HOME STAGING AWARDS

home staging awards

Top Ten Professional Real Estate Stagers of the Year, Occupied Category, Canada

In January, 2015 at the Annual Convention of the Real Estate Staging Association®, one of the prestigious home staging awards, RESA 2015 Top Ten Professional Stagers of the Year, Occupied Category, Canada,  went to Martha Stanton-Smith, CCSP, RESA-PRO.

Photographic entries for these home staging awards are first judged by a vote of RESA members. Then the finalists are judged by a panel of experts. For the second round of judging for these home staging awards, both their photographs and an essay submission outlining the contestant’s contribution to the staging industry are considered.

Martha attended the conference, which is held each January in Las Vegas, and received her award on stage at the Gala Dinner.

‘Occupied’ for the purpose of these home staging awards means that furniture is supplied by the client but the stager may supplement it with art and various accessories. The two pairs of pictures which were entered are shown below.

bedroom7-beforebedroom7-after
livingroom4-beforelivingroom4-after

Rearrangements & Enhanced Homes Jointly Awarded Community Involvement Program of the Year Award

CSP Community Involvement Award

 

The Canadian Staging Professionals(TM) announced the recipients of their Annual Awards for 2009-10.  In the category of Community Involvement Program of the Year, recognizing best practices in community involvement and corporate social responsibility activities during the year, the recipients were Martha Stanton-Smith of Rearrangements and Sandra Muis of Enhanced Homes.  These two Kingston, Ontario CCSP’s were recognized for their participation in the Kingston Interval House Transitional Housing Apartments community designer program.

The community designer program involved seven local interior designers and the two CSP’s.  Each volunteered to design interior decor for two suites in the Transitional Housing 19 unit apartment complex named ‘Robin’s Hope’ which opened July 1, 2010.  This creation of warm and homey interiors was the final step in a year long renovation project to convert an old office building into safe housing for women and children who have been victims of domestic violence.

Each participant was given a modest budget and a list of criteria from KIH.  The process involved several meetings to collaborate with the project coordinator and other designers on choice of blinds, standard furniture purchases and an array of paint colour selections.  Subsequently, each designer was responsible for shopping for the soft goods, lamps, rugs, artwork and accessories which will personalize their chosen spaces.  In March, the volunteers donned hard hats and safety boots to take pictures and measure their suites.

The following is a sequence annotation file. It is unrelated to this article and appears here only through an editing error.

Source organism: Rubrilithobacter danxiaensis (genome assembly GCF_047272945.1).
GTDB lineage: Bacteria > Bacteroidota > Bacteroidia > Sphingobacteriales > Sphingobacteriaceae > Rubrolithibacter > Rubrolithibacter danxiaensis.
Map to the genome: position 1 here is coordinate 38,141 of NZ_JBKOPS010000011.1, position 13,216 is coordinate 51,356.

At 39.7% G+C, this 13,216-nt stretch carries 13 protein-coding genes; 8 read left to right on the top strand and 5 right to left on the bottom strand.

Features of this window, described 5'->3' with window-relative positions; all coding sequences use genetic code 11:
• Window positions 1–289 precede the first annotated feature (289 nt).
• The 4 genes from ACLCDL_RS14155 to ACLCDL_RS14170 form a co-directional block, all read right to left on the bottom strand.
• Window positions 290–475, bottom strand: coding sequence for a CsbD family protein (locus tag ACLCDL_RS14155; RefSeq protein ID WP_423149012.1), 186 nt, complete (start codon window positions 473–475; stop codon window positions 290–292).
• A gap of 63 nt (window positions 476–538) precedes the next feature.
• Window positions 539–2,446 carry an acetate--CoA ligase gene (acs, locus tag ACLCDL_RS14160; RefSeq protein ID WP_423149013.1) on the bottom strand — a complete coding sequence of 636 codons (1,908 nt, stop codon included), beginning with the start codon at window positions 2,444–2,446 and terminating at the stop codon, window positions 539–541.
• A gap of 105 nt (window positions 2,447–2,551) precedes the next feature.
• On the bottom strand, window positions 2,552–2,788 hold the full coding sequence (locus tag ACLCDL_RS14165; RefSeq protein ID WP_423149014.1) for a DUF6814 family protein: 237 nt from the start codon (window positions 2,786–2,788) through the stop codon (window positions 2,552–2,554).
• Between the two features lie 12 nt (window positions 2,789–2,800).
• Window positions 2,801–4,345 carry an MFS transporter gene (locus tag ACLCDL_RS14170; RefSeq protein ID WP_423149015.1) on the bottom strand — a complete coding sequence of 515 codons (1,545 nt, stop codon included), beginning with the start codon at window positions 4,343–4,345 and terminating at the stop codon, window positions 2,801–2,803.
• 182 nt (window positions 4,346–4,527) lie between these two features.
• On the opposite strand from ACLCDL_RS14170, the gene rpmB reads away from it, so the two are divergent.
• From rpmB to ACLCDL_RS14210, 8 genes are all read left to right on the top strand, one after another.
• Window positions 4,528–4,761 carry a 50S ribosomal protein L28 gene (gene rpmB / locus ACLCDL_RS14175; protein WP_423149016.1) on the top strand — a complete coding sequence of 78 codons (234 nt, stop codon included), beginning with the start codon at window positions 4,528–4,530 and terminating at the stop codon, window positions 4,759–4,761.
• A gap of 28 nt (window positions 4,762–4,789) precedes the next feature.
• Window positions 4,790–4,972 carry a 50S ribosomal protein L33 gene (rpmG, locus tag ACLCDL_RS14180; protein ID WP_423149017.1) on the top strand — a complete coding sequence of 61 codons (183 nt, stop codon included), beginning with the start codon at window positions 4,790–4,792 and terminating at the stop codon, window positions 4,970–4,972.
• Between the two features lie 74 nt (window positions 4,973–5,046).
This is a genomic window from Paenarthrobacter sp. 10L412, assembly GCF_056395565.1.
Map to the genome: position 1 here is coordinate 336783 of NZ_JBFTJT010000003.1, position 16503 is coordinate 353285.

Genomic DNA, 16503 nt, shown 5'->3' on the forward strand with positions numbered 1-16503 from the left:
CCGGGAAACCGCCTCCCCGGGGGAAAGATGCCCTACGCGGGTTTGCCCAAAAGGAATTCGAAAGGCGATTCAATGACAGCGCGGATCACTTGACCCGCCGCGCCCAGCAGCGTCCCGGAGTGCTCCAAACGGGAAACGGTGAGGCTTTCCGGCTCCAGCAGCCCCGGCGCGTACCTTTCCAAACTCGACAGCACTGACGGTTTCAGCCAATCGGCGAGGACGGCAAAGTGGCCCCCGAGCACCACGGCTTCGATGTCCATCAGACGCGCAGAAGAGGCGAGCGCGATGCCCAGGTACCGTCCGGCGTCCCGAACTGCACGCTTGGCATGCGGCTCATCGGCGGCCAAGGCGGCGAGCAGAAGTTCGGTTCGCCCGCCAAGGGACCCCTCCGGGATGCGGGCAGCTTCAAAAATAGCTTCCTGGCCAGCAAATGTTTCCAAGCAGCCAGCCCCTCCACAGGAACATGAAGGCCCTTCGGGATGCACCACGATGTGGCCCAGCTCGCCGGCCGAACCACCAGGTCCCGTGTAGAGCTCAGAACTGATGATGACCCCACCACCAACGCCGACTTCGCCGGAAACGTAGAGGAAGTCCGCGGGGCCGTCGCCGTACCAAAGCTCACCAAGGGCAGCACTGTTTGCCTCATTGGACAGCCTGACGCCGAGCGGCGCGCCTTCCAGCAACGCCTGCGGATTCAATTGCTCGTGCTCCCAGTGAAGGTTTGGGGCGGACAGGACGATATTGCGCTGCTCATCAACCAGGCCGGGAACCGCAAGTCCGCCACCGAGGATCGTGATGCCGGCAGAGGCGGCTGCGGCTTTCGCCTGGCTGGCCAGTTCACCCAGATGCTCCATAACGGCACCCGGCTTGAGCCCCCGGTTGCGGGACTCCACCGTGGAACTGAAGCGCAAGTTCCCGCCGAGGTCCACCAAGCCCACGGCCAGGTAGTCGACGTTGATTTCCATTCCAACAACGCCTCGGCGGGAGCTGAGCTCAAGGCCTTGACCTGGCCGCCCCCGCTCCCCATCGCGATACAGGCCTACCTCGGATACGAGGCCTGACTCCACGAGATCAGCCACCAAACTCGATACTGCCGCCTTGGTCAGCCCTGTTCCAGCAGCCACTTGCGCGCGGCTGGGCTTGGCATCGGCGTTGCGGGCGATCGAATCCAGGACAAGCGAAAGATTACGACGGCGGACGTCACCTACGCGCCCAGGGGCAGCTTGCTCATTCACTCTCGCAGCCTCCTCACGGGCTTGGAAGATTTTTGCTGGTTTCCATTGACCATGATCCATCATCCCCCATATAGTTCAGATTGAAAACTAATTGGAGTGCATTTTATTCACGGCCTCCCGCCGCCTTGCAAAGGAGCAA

Robin's Hope apartment

During the final week of June the volunteer designers loaded in their purchases and dressed all the rooms in time for opening ceremonies.

Martha Stanton-Smith commented after the completion:  “We all were a bit surprised by the amount of time this project took us, but in the end we were pleased by the results and gratified to have helped the women and children.”

The occupants of “Robin’s Hope” will be women who have been living the Kingston Interval House Shelter, were unable to find suitable affordable housing elsewhere, and will be participating in ongoing KIH programs.  Allowed length of stay in the transitional housing will be up to 364 days.

Kingston Interval House provides emergency shelter in a 25 bed facility opened in 2004.  The average length of stay in what was only meant to be an emergency shelter had been growing every year because of lack of suitable safe, affordable housing in the community.  In response, KIH decided in 2006 to create this transitional housing facility.  It is hoped that it will reduce the average length of stay in the shelter and thereby increase the total number of women served each year.

With funding from Canada Mortgage and Housing Corporation and the City of Kingston, KIH was able to purchase a suitable building.  Heather Kembel of Colbourne and Kembel Architects designed the conversion which took a vacant three storey office space and made it into nineteen apratments and several multipurpose rooms.  Three of the suites are barrier free and one of these is fully wheelchair accessible.

An innovative feature of the project is the ‘swing’ bedrooms which will open to suites on either side as necessary.  This means that some of the suites can be expanded from studio apartments up to two bedroom units  giving ‘Robin’s Hope’ the flexibility to accommodate families of various sizes.  However, it added to the challenge and need for collaboration among the volunteer designers and stagers in the community designer program.

The complete list of the Canadian Staging Professionals(TM) awards for 2009-10 is here:  http://archive.constantcontact.com/fs011/1011125928046/archive/1103434640765.html. The Canadian Staging Professionals(TM) provides staging training internationally.